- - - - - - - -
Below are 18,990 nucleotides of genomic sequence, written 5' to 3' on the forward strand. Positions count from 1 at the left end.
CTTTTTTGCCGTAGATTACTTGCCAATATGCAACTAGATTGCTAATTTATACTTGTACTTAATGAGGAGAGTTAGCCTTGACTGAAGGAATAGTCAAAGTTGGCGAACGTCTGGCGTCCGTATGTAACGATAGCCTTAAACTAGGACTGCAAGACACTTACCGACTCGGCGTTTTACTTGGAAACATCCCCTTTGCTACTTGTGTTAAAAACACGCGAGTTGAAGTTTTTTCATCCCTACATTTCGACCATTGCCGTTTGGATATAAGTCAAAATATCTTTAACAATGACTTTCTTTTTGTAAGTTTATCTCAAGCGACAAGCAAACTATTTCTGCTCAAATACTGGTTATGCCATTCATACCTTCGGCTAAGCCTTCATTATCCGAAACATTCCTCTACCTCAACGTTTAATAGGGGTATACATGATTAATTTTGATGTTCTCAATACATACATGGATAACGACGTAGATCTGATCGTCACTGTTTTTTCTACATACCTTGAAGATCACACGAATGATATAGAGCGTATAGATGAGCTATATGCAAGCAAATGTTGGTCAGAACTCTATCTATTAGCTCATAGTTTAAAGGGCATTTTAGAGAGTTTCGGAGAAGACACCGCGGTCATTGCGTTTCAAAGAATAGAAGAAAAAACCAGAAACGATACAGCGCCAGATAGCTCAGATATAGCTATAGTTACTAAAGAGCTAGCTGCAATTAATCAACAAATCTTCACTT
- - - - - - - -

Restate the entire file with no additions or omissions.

Below are 18,990 nucleotides of genomic sequence, written 5' to 3' on the forward strand. Positions count from 1 at the left end.
CTTTTTTGCCGTAGATTACTTGCCAATATGCAACTAGATTGCTAATTTATACTTGTACTTAATGAGGAGAGTTAGCCTTGACTGAAGGAATAGTCAAAGTTGGCGAACGTCTGGCGTCCGTATGTAACGATAGCCTTAAACTAGGACTGCAAGACACTTACCGACTCGGCGTTTTACTTGGAAACATCCCCTTTGCTACTTGTGTTAAAAACACGCGAGTTGAAGTTTTTTCATCCCTACATTTCGACCATTGCCGTTTGGATATAAGTCAAAATATCTTTAACAATGACTTTCTTTTTGTAAGTTTATCTCAAGCGACAAGCAAACTATTTCTGCTCAAATACTGGTTATGCCATTCATACCTTCGGCTAAGCCTTCATTATCCGAAACATTCCTCTACCTCAACGTTTAATAGGGGTATACATGATTAATTTTGATGTTCTCAATACATACATGGATAACGACGTAGATCTGATCGTCACTGTTTTTTCTACATACCTTGAAGATCACACGAATGATATAGAGCGTATAGATGAGCTATATGCAAGCAAATGTTGGTCAGAACTCTATCTATTAGCTCATAGTTTAAAGGGCATTTTAGAGAGTTTCGGAGAAGACACCGCGGTCATTGCGTTTCAAAGAATAGAAGAAAAAACCAGAAACGATACAGCGCCAGATAGCTCAGATATAGCTATAGTTACTAAAGAGCTAGCTGCAATTAATCAACAAATCTTCACTT